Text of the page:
I was thrown in dark solitary confinement, whipped, sedated,stripped naked, neglected,verbally abused, and locked up in flea-infested space. If you think I’m referring to how
animals are treated, you’re wrong. This is how I, a human being, was treated in the psychiatric ward of a mental health facility where I was admitted. They denied me a bed
to sleep on, neither did they inform me of my diagnosis. I was made to feel like I am not a human, and unworthy of dignity and respect. Ironically, the place I had gone to seek
care and healing ended up adding to my trauma. My intended “caregivers” became my perpetrators.
This is not an old story, it still happens in mental health care facilities in Kenya today.No one spoke up for me when I was suffering so today while I heal and work as a mental
health advocate,According to the World Health Organisation, people with mental health conditions are among the most stigmatized, abused, and discriminated against, violating their human rights and leading to poor treatment outcomes. This is despite the Constitution of Kenya 2010 guarantees every citizen access to the highest attainable health including mental health.
I have made it my calling to ensure that no one else suffers where they have run to for help. I have stepped up to undergo leadership and campaigning training with Nguvu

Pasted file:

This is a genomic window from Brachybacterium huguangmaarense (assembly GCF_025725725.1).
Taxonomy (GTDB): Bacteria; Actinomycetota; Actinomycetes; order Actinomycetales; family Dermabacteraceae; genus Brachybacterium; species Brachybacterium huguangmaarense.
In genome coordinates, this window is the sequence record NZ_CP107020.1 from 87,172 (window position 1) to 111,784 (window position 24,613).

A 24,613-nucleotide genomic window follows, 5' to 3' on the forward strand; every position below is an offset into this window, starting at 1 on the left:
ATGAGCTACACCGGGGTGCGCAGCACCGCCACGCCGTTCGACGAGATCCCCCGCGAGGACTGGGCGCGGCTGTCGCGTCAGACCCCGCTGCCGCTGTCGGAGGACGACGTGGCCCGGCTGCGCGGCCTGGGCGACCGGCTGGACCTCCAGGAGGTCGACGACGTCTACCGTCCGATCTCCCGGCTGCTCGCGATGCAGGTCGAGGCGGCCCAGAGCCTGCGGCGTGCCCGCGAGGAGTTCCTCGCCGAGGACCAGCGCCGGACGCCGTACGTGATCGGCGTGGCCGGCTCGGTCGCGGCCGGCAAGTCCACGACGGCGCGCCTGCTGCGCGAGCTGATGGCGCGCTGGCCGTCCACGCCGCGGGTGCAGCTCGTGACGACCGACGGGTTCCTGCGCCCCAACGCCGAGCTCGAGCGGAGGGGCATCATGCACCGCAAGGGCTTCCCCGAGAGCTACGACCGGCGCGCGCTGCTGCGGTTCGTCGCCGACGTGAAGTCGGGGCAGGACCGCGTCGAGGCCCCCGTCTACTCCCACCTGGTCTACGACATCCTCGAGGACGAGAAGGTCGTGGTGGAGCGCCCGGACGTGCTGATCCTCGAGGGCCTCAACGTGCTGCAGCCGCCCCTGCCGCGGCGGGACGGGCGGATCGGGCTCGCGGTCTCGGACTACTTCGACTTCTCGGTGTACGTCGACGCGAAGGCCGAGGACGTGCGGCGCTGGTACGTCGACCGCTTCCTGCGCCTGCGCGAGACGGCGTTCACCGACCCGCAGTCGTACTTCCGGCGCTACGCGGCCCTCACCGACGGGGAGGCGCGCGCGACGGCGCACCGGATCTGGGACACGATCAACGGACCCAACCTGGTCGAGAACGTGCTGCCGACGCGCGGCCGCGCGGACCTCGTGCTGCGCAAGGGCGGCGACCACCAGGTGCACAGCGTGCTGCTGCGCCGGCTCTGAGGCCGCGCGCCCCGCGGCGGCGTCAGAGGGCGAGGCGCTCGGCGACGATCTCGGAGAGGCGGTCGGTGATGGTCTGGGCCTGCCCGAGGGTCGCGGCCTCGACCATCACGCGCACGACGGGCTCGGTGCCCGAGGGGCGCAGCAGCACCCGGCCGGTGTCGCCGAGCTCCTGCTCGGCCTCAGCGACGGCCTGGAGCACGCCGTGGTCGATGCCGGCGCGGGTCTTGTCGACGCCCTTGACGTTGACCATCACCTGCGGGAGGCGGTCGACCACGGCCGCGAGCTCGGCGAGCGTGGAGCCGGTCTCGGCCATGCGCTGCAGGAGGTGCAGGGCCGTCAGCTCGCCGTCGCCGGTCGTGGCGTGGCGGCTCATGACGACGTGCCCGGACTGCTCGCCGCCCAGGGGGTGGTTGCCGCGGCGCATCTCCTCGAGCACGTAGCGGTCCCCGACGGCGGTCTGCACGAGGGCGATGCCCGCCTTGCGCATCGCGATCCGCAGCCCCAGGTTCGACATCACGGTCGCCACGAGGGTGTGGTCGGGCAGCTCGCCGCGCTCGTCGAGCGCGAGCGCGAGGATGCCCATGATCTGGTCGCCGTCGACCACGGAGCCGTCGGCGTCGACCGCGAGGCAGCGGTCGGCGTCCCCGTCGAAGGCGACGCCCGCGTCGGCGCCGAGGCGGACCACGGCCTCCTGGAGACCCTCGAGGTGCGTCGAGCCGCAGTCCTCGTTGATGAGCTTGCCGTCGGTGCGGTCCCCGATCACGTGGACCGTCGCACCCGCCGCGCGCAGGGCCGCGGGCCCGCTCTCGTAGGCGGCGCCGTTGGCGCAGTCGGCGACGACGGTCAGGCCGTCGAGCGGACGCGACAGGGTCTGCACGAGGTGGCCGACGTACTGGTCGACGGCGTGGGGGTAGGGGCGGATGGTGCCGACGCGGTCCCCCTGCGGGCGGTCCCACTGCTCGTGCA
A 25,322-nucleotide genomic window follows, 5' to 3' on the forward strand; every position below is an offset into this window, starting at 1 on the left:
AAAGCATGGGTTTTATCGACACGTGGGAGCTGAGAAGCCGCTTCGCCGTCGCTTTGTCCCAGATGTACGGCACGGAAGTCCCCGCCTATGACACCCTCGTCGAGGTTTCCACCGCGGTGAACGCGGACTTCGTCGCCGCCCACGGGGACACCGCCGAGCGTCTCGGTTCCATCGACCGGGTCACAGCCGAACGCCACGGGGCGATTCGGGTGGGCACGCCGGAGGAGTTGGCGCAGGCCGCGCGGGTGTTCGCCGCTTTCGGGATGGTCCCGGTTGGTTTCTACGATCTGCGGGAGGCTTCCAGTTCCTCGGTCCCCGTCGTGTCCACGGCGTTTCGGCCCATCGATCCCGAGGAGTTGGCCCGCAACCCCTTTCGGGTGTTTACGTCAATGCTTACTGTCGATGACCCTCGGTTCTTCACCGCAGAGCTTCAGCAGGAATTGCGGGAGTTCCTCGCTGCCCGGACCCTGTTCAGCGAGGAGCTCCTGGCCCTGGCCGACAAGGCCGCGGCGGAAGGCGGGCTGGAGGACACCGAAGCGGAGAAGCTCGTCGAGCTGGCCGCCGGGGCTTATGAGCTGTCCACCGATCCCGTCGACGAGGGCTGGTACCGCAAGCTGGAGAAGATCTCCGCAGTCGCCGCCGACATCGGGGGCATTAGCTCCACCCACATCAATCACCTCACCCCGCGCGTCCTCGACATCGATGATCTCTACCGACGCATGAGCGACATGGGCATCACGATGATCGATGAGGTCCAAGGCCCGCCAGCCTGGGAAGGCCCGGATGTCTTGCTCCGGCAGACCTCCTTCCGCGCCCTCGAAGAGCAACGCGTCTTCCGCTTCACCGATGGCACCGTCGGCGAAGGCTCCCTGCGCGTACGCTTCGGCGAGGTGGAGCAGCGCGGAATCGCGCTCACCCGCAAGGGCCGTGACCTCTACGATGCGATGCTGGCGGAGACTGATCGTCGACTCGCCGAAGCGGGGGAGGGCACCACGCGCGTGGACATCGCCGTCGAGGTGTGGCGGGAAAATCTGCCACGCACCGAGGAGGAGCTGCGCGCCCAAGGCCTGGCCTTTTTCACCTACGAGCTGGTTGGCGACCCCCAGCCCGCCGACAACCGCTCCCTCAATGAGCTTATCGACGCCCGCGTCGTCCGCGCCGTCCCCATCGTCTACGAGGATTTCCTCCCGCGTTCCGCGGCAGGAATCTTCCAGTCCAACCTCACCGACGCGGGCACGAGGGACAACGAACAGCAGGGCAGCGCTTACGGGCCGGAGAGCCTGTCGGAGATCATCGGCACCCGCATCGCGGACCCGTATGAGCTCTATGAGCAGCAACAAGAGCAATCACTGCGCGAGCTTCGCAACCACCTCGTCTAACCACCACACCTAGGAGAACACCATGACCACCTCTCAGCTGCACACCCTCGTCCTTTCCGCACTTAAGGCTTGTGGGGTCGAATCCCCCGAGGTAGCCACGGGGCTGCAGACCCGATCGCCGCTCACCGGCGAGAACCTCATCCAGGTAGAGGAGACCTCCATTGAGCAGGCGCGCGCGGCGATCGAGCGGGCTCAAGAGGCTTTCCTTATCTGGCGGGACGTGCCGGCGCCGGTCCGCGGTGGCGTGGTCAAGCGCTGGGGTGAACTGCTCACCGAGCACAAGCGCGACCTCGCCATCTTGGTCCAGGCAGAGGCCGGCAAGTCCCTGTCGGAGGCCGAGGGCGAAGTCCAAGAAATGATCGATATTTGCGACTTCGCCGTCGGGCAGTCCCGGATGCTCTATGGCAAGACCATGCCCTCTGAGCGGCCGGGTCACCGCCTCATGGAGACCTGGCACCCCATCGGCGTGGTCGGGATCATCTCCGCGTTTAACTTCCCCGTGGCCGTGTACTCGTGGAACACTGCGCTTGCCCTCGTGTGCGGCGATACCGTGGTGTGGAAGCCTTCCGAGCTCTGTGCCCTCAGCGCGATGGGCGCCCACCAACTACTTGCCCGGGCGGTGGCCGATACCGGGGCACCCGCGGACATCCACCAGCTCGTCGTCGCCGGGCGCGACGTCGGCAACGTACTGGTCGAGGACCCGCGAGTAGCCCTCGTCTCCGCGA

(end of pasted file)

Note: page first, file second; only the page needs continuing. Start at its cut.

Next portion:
Collective and started a petition on change.org to appeal to the cabinet secretary for Health to intervene and ensure sensitisation training for all staff in mental health
facilities on patients rights. This will be in line with what the World health Organization and our Kenyan Constitution uphold
There is an urgent need to ensure sensitisation training of mental health workers on human rights and the rights of people with mental health conditions and involve carers
givers and users of mental health services at all levels of legal and policy development.
If action is not taken, people who need mental health support will choose to endure mental distress without treatment rather than risk facing prejudice and ostracization that comes with accessing mental health services. Untreated mental health problems are a ticking bomb. Therefore, urgent action is needed.As a survivor of this abuse, I want to remind the world that we are human too. We too have people we love, activities we enjoy, and dreams for our lives. We deserve to be
treated with dignity as human beings. Treated fairly, we respond fast and positively to clinical treatment.
A change Leader